The devil is in the details; when asked why you decided to become a doctor, illustrate your passion for helping others and healing people by describing how you conducted an environmental scan of your opportunities in your city, state, or region.
Discuss the painstaking research you did to understand your community and connect with the organizations, businesses, medical offices, and hospitals in your area. Articulate how you built a strong network of passionate health care professionals and were mentored by physicians and medical administrators in an area in a specialty you are interested in studying.
If you had an inspiring interaction with your own family physician, this is a great opportunity to discuss what that relationship has meant.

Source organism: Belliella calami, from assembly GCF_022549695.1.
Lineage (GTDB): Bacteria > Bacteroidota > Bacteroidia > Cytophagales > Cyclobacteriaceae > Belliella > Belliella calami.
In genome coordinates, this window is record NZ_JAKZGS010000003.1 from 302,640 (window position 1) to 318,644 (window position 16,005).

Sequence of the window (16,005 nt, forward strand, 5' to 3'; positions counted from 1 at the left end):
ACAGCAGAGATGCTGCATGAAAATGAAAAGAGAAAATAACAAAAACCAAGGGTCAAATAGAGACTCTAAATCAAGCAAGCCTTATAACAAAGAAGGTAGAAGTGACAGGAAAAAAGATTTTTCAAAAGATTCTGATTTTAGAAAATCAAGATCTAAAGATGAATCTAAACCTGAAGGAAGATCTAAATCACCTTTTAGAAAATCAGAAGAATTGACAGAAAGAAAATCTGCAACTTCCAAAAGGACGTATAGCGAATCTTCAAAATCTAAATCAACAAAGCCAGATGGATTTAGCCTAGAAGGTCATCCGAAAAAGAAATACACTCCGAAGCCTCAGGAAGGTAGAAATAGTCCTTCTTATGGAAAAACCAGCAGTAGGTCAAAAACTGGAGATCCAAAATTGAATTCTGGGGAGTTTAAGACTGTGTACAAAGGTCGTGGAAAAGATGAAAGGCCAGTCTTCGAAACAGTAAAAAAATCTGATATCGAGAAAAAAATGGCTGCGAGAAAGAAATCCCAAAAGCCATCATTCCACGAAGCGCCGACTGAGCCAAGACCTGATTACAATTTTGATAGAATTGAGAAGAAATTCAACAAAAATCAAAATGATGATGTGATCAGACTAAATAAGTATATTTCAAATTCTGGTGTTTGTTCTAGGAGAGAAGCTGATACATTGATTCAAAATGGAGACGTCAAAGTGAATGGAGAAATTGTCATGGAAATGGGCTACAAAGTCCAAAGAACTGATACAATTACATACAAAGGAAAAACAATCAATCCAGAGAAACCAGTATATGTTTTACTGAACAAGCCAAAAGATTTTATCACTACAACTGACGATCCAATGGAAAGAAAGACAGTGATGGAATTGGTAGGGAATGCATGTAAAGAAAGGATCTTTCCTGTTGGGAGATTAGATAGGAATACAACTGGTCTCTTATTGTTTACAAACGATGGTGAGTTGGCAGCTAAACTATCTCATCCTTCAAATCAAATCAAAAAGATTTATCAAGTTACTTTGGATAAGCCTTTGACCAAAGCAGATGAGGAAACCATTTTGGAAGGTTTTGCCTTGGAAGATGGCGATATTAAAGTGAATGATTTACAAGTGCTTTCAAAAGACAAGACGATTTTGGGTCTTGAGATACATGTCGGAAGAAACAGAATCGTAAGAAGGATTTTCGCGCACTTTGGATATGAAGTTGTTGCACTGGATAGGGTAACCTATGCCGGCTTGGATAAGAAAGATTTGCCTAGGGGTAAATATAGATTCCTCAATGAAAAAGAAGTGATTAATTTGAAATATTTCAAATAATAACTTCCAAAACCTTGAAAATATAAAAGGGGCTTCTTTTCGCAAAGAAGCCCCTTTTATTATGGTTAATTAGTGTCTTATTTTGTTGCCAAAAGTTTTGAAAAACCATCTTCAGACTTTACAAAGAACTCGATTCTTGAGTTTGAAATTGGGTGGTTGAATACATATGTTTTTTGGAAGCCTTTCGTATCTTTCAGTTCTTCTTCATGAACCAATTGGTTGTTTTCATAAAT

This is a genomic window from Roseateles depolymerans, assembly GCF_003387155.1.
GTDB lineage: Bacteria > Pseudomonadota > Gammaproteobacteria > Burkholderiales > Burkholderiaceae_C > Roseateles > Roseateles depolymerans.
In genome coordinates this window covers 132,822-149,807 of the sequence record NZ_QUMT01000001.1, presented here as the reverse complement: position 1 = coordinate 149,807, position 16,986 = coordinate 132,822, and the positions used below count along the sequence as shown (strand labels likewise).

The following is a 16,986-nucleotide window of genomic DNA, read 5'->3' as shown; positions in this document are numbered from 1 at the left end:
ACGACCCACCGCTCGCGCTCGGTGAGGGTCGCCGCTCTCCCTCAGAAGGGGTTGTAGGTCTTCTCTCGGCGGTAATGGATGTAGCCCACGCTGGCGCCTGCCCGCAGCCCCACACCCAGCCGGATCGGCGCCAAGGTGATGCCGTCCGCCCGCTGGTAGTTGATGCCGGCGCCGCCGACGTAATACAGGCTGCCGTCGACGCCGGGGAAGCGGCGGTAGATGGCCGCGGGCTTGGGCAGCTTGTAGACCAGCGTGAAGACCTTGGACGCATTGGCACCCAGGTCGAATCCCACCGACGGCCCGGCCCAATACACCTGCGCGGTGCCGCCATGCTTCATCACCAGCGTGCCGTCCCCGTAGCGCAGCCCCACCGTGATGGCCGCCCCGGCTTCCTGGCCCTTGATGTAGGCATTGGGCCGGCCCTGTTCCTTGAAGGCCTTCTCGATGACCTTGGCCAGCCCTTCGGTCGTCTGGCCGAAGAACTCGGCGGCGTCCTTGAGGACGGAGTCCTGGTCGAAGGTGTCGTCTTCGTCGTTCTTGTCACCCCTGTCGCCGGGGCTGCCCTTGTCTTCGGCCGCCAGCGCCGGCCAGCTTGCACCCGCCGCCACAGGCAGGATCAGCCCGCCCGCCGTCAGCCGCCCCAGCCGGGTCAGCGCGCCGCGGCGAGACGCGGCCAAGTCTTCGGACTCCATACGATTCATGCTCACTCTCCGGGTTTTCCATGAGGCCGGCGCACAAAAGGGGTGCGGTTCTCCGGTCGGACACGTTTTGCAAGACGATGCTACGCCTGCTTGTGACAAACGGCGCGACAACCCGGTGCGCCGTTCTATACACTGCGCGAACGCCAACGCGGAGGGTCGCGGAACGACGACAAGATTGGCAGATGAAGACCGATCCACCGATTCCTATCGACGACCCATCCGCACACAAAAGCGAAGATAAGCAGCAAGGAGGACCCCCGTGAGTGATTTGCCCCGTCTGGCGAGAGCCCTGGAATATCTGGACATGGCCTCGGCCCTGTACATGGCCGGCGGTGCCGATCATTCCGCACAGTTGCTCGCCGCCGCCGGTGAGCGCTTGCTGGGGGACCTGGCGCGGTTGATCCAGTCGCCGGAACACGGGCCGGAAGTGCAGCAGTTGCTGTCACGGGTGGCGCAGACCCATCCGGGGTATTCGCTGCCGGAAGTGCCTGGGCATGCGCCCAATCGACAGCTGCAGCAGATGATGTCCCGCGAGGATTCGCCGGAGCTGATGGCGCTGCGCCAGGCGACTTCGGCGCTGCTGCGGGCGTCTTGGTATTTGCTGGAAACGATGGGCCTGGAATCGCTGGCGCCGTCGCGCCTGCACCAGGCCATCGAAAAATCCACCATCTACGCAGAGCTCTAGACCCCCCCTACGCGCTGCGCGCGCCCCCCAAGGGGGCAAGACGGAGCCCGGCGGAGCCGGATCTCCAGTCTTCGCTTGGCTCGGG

Moreover, if you have had significant health issues that have required a specialist or surgery for you or a member of your family, you have a natural connection to articulating your reasons for pursuing medicine and the type of impact you want to make in your community.
Practice sharing the insight you have had by completing internships and work experiences in college.
Of course, you will want to share your unique experiences shadowing a doctor and how that helped you identify the specialization pathway once you are admitted to a medical school.
Practice Makes Perfect
Take the time to work closely with an experienced admissions consultant that can practice a mock medical school interview with you over zoom. Using their expertise and sample interview questions, go through the process of having a mock medical school interview as if you are really having an interview.